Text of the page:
Published: Wednesday, October 23, 2019
By: Dan Armitage
I own what, in the Florida Keys, we used to refer to as a “white” boat, a generic term for the ever-popular white, outboard-powered center console style of fishing craft that dominates those coastal waters. The designation covered boats from 17 to 27 feet in length and any light colored hue from beige to stark white. Mine is a 1999 Aquasport Osprey 200, powered by a 130 hp Evinrude outboard, about as generic and plain vanilla “white boat” as you can get.
One of the things I like most about the Aquasport is the utter lack of teak, used as trim or otherwise. I got my fill of teak while owning several Mako center console boat models over the years, back in the day when it was popular for manufacturers to offer varying amounts of the tropical wood trim that I avoid like ethanol these days. Sure, when properly bleached, stained, and soaked in Tip-Top-Teak oil, the locker trim, hatch covers, and other wood accents looked great. But a month in the sun had it fading to ‘silver’ and looking unkempt.
Which, of course, is why tropical hardwoods such as teak and mahogany were used on boats in the first place: they naturally resist rot and require little care to weather marine conditions and use that would soon stress lesser wood types. Untended teak left to turn grey may look weak and unfinished, but it’s still probably doing its intended job.
These days, we have alternatives to teak: high-density marine-grade polyethylene panels that can be cut and trimmed to practically any shape and size that can hold a screw. It can cling to bedding, remain stiff or flexible as needed, and requires no care at all. King Starboard is perhaps the most popular, but there are other types, and I know some DIY boaters who even turn to using kitchen cutting boards made of similar material for small jobs – knowing that the non-marine grade board doesn’t have the UV inhibitors and density to allow it to stand up to the conditions as the King material made for use aboard will.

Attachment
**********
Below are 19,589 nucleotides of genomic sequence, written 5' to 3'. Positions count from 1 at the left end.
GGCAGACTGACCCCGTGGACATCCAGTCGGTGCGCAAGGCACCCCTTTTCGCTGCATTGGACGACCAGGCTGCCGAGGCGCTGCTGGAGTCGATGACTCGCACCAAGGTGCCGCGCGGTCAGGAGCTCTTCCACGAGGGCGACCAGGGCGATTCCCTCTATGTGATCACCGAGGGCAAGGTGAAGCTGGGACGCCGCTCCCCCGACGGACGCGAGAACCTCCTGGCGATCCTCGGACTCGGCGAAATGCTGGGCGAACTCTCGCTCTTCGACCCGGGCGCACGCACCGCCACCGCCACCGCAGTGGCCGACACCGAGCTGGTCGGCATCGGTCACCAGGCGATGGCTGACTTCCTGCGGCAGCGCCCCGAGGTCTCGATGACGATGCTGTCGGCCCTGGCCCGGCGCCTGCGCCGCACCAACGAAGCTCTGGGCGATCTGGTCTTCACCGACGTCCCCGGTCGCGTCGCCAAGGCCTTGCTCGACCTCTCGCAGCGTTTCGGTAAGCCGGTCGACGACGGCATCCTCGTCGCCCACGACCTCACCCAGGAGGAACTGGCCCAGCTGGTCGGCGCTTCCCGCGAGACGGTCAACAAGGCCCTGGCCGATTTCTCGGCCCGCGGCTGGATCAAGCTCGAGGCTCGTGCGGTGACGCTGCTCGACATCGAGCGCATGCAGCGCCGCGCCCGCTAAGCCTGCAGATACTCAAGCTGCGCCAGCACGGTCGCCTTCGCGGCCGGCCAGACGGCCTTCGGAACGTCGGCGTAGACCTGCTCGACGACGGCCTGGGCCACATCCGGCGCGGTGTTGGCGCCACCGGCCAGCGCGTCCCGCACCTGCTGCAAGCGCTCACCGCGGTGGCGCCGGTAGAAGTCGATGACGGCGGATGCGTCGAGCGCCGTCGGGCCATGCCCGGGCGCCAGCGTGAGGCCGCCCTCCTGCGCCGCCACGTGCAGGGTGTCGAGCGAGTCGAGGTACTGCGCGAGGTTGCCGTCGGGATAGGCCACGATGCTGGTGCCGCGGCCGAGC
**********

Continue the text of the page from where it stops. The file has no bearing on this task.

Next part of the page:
When it came time for me to resurface the top of my steering console, which was full of holes from my own and previous owners’ electronic accessories, I decided to start with a clean slate, so to speak, and simply cover the unsightly surface with white starboard. I wanted to mount a new Helix fish finder and try to create a tray atop the level surface for containing small items like sunglasses, pliers, etc. As I starting searching for starboard sources, I came across a Florida-based company called Boat Outfitters. Not only do they supply King Starboard, they will design, custom mill, and assemble what you need built of the material. Before I knew it, I was emailing Outfitters the measurements for what I had in mind – including the cutout required to secure my flush-mount compass and desire for a 1/2 inch-high lip around the perimeter to create the tray.
A week later, I received the custom helm top, complete with perimeter rail that included slots for draining water from rain, spray or spills, something I had not considered. The starboard top worked so well and was so easy to install that I am planning to use it to replace the plastic trim that surrounds the access doors to the helm console on my “white boat.” And if I get nostalgic and seek a little contrast on my plain vanilla craft, I can order teak-colored starboard for the job.
About the Author
Dan Armitage is a popular Great Lakes-based outdoor writer and host of the Buckeye Sportsman show (buckeyesportsman.net), syndicated weekly on 30 radio stations across Ohio. Dan is a certified Passport to Fishing instructor and leads kids fishing programs at Midwest boat and sport shows, and is a licensed Captain with a Master rating from the US Coast Guard.
This article first appeared in the Fall Issue (Sep/Oct) 2019 of Great Lakes Scuttlebutt magazine.